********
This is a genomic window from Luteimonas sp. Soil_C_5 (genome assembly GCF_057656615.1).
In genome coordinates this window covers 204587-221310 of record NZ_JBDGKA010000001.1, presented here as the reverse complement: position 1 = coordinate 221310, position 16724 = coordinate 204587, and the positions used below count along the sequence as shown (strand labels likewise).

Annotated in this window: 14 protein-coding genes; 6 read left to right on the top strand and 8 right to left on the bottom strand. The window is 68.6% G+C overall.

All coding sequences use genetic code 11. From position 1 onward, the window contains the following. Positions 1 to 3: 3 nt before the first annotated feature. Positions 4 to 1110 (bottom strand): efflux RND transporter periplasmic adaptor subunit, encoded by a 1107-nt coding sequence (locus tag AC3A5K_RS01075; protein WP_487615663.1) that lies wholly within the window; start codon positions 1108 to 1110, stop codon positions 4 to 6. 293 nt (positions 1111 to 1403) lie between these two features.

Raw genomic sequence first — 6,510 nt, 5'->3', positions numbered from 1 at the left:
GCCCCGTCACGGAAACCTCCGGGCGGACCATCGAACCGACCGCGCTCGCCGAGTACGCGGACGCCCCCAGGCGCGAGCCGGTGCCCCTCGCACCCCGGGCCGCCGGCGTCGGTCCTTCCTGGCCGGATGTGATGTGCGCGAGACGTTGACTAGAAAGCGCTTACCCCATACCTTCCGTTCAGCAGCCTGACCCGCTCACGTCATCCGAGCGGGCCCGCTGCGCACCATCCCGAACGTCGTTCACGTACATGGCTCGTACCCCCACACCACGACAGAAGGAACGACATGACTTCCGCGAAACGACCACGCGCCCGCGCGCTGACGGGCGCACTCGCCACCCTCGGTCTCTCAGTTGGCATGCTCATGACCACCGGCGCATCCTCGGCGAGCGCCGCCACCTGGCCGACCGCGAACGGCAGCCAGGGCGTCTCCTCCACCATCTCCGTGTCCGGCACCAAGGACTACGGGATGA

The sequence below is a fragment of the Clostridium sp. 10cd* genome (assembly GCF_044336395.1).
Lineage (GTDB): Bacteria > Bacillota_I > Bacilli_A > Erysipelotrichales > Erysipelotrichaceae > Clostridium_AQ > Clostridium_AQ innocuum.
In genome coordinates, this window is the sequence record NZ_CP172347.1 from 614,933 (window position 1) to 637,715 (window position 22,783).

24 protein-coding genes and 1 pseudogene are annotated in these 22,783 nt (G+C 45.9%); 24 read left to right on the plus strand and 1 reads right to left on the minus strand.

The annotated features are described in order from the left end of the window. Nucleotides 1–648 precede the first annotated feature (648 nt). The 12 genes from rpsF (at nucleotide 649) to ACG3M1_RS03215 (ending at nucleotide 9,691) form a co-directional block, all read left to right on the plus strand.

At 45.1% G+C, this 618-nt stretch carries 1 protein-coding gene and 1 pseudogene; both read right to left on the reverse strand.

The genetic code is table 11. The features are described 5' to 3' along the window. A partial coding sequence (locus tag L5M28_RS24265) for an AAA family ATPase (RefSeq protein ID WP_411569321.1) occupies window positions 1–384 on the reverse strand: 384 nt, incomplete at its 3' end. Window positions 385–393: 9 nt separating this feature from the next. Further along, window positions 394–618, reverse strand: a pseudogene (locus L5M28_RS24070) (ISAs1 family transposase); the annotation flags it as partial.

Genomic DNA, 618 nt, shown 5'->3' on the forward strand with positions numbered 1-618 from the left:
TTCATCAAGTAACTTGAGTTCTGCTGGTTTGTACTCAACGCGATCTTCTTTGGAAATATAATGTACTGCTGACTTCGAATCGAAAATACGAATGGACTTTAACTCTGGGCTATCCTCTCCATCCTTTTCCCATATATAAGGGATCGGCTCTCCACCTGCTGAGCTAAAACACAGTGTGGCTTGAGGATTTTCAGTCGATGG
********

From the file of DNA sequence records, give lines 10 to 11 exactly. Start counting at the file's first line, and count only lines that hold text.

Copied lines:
24 protein-coding genes and 1 pseudogene are annotated in these 22,783 nt (G+C 45.9%); 24 read left to right on the plus strand and 1 reads right to left on the minus strand.

The annotated features are described in order from the left end of the window. Nucleotides 1–648 precede the first annotated feature (648 nt). The 12 genes from rpsF (at nucleotide 649) to ACG3M1_RS03215 (ending at nucleotide 9,691) form a co-directional block, all read left to right on the plus strand.